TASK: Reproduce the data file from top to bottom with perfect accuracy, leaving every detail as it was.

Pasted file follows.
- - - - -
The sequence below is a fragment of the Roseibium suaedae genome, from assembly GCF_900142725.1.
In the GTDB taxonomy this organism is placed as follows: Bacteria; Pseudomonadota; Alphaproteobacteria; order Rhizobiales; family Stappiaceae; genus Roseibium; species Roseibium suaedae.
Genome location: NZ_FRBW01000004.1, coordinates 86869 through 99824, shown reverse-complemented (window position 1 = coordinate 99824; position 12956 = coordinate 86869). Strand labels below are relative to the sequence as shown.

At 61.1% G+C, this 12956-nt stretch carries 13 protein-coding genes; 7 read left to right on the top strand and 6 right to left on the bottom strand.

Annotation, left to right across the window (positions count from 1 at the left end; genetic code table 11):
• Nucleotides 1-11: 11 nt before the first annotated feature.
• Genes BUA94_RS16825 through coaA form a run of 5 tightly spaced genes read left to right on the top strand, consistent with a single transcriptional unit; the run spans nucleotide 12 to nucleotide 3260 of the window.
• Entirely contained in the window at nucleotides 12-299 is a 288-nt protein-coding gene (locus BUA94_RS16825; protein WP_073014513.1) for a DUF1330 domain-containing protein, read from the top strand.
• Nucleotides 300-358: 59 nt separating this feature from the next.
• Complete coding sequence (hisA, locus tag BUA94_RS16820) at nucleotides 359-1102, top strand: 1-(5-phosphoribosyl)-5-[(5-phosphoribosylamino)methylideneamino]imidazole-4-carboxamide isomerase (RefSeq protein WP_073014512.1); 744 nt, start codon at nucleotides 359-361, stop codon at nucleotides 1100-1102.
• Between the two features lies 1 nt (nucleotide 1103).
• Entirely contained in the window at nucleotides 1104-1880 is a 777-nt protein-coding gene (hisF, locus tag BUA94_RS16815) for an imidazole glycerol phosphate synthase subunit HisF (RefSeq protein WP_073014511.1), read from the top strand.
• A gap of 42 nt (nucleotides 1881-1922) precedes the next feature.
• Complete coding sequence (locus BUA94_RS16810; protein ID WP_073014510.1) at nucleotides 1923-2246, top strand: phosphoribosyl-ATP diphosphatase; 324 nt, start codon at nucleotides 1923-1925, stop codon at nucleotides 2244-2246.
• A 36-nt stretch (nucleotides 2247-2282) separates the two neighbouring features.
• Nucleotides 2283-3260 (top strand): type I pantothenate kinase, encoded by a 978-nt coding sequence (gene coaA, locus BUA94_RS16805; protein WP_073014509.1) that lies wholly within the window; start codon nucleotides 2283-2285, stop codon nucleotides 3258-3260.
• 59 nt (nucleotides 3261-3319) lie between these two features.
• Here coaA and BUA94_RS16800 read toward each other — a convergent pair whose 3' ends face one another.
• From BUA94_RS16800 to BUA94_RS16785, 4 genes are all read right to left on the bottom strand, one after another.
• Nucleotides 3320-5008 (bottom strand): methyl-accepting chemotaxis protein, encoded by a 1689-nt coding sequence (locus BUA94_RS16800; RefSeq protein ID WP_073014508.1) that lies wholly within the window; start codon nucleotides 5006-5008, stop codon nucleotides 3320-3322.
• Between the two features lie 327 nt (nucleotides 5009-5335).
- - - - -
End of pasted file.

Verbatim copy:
The sequence below is a fragment of the Roseibium suaedae genome, from assembly GCF_900142725.1.
In the GTDB taxonomy this organism is placed as follows: Bacteria; Pseudomonadota; Alphaproteobacteria; order Rhizobiales; family Stappiaceae; genus Roseibium; species Roseibium suaedae.
Genome location: NZ_FRBW01000004.1, coordinates 86869 through 99824, shown reverse-complemented (window position 1 = coordinate 99824; position 12956 = coordinate 86869). Strand labels below are relative to the sequence as shown.

At 61.1% G+C, this 12956-nt stretch carries 13 protein-coding genes; 7 read left to right on the top strand and 6 right to left on the bottom strand.

Annotation, left to right across the window (positions count from 1 at the left end; genetic code table 11):
• Nucleotides 1-11: 11 nt before the first annotated feature.
• Genes BUA94_RS16825 through coaA form a run of 5 tightly spaced genes read left to right on the top strand, consistent with a single transcriptional unit; the run spans nucleotide 12 to nucleotide 3260 of the window.
• Entirely contained in the window at nucleotides 12-299 is a 288-nt protein-coding gene (locus BUA94_RS16825; protein WP_073014513.1) for a DUF1330 domain-containing protein, read from the top strand.
• Nucleotides 300-358: 59 nt separating this feature from the next.
• Complete coding sequence (hisA, locus tag BUA94_RS16820) at nucleotides 359-1102, top strand: 1-(5-phosphoribosyl)-5-[(5-phosphoribosylamino)methylideneamino]imidazole-4-carboxamide isomerase (RefSeq protein WP_073014512.1); 744 nt, start codon at nucleotides 359-361, stop codon at nucleotides 1100-1102.
• Between the two features lies 1 nt (nucleotide 1103).
• Entirely contained in the window at nucleotides 1104-1880 is a 777-nt protein-coding gene (hisF, locus tag BUA94_RS16815) for an imidazole glycerol phosphate synthase subunit HisF (RefSeq protein WP_073014511.1), read from the top strand.
• A gap of 42 nt (nucleotides 1881-1922) precedes the next feature.
• Complete coding sequence (locus BUA94_RS16810; protein ID WP_073014510.1) at nucleotides 1923-2246, top strand: phosphoribosyl-ATP diphosphatase; 324 nt, start codon at nucleotides 1923-1925, stop codon at nucleotides 2244-2246.
• A 36-nt stretch (nucleotides 2247-2282) separates the two neighbouring features.
• Nucleotides 2283-3260 (top strand): type I pantothenate kinase, encoded by a 978-nt coding sequence (gene coaA, locus BUA94_RS16805; protein WP_073014509.1) that lies wholly within the window; start codon nucleotides 2283-2285, stop codon nucleotides 3258-3260.
• 59 nt (nucleotides 3261-3319) lie between these two features.
• Here coaA and BUA94_RS16800 read toward each other — a convergent pair whose 3' ends face one another.
• From BUA94_RS16800 to BUA94_RS16785, 4 genes are all read right to left on the bottom strand, one after another.
• Nucleotides 3320-5008 (bottom strand): methyl-accepting chemotaxis protein, encoded by a 1689-nt coding sequence (locus BUA94_RS16800; RefSeq protein ID WP_073014508.1) that lies wholly within the window; start codon nucleotides 5006-5008, stop codon nucleotides 3320-3322.
• Between the two features lie 327 nt (nucleotides 5009-5335).